Camp SP-6 built Cabin No. 1 using traditional techniques, hand-powered tools, and local materials. Enrollees culled spruce trees from the surrounding forests, stripped them of bark and limbs, and dried them. After building a stone foundation, the veterans carefully fit logs together by hand-carving grooves into the bottom of each log so that it would fit neatly in the one below. The cabin’s walls were built solid, with the windows and doors cut out later. A long log forms the central roof beam with log rafters extending outward. Asphalt shingles have replaced the original handmade hemlock shakes. Large stones from the bed of the nearby Cold River form both the porch and the chimney. Altogether, constructing Cabin No. 1 constituted a painstaking and labor-intensive process. Aside from Cabin No. 1, Camp SP-6 built three other nearly identical cabins, a log administration building, roads, and a since-demolished log crib dam. Another (non-veteran) camp in the area worked on fire prevention, wildlife enhancement, and pest mitigation.

The CCC’s work at Mohawk Trail State Forest and the construction of log cabins for rent reflected both the nationwide growth of outdoor recreation as well as the reshaping of Western Massachusetts into a tourist destination during a period of industrial decline in which many of the regions’ mills closed. Before the Great Depression, rising incomes and the introduction of the automobile led many of Massachusetts’s urban dwellers into the state’s rural hinterlands to seek an experience with nature. The ensuing commercial growth along rural corridors worried both local boosters and tourists, who bemoaned the degradation of the natural scenery due to the intrusion of garish signs and buildings. The Commonwealth created the Mohawk Trail State Forest to divert this growth away from the area’s scenic sites. In the 1930s, National Park Service officials who oversaw CCC recreational construction promoted the log cabin typology as a harmonious addition to the nation’s forest recreation areas. Meant to accommodate urban residents on a short vacation in the rural part of Massachusetts, Cabin No. 1 structured tourists’ experiences through the use of a familiar architectural form and provided them with amenities similar to those they enjoyed at home.

The log cabin carried intense and deep-seated symbolic values for twentieth-century Americans, which were expressed in the Mohawk Trail State Forest. These simple buildings harkened to both a popular image of the nation’s colonial past and the later conquest of western lands. Presidential campaigns in the nineteenth century utilized the log cabin as a symbol of a candidate’s unpretentious origins. In the 1930s, President Roosevelt cast the New Deal as a recapitulation of the nation’s pioneering spirit, of which the log cabin, with its resonance of self-sufficiency, was a vital symbol. On a regional level, boosters imbued western Massachusetts with an imagined frontier past, and the Mohawk Trail was at the center of this mythology. Cabin No. 1 played its small role as a frontier cabin set amidst a wilderness with a mythological Native American trail running through it. Thus, Cabin No. 1 met both federal and local desires by articulating national prerogatives and strengthening the regional construction of cultural heritage.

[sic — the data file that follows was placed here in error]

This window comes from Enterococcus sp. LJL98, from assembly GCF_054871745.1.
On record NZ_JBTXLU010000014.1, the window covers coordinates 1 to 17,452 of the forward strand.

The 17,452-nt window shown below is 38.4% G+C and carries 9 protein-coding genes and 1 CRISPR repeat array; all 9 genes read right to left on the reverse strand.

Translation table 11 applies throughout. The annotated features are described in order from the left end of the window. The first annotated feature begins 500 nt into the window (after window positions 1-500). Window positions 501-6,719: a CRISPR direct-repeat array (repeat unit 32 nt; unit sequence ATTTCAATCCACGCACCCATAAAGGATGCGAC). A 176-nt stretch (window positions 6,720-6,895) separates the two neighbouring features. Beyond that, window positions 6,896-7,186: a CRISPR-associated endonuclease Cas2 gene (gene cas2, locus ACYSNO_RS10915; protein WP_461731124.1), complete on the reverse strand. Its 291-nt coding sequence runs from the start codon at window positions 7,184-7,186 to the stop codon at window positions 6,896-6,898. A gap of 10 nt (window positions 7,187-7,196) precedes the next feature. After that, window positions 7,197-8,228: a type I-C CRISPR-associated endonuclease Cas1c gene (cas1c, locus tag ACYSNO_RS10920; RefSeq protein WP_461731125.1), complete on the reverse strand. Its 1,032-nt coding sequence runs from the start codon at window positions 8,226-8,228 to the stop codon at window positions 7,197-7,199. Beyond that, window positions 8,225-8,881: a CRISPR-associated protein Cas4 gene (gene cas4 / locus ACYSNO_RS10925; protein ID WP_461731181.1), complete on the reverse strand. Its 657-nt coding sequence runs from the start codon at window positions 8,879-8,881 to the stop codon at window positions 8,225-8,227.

Berg, Shary Page. The Civilian Conservation Corp: Shaping the Forests and Parks of Massachusetts: A Statewide Survey of Civilian Conservation Corps Resources. Boston, MA: Office Historic Resources, Department of Environmental Management, 1999.

Good, Albert H. Park and Recreation Structures. Vol. 3. Washington D.C.: National Park Service, 1938.

Harden, Guy F. “Log Cabin Construction.” Department of Conservation and Recreation, Massachusetts Civilian Conservation Corps Archives, Camp Records, Mohawk Trail State Forest.

Maher, Neil. Nature’s New Deal: The Civilian Conservation Corps and the Roots of the American Environmental Movement. Oxford: Oxford University Press, 2008.

Sutter, Paul S. Driven Wild: How the Fight Against Automobiles Launched the Modern Wilderness Movement. Seattle: University of Washington Press, 2002.

Writing Credits

Aaron Ahlstrom
Daniel Bluestone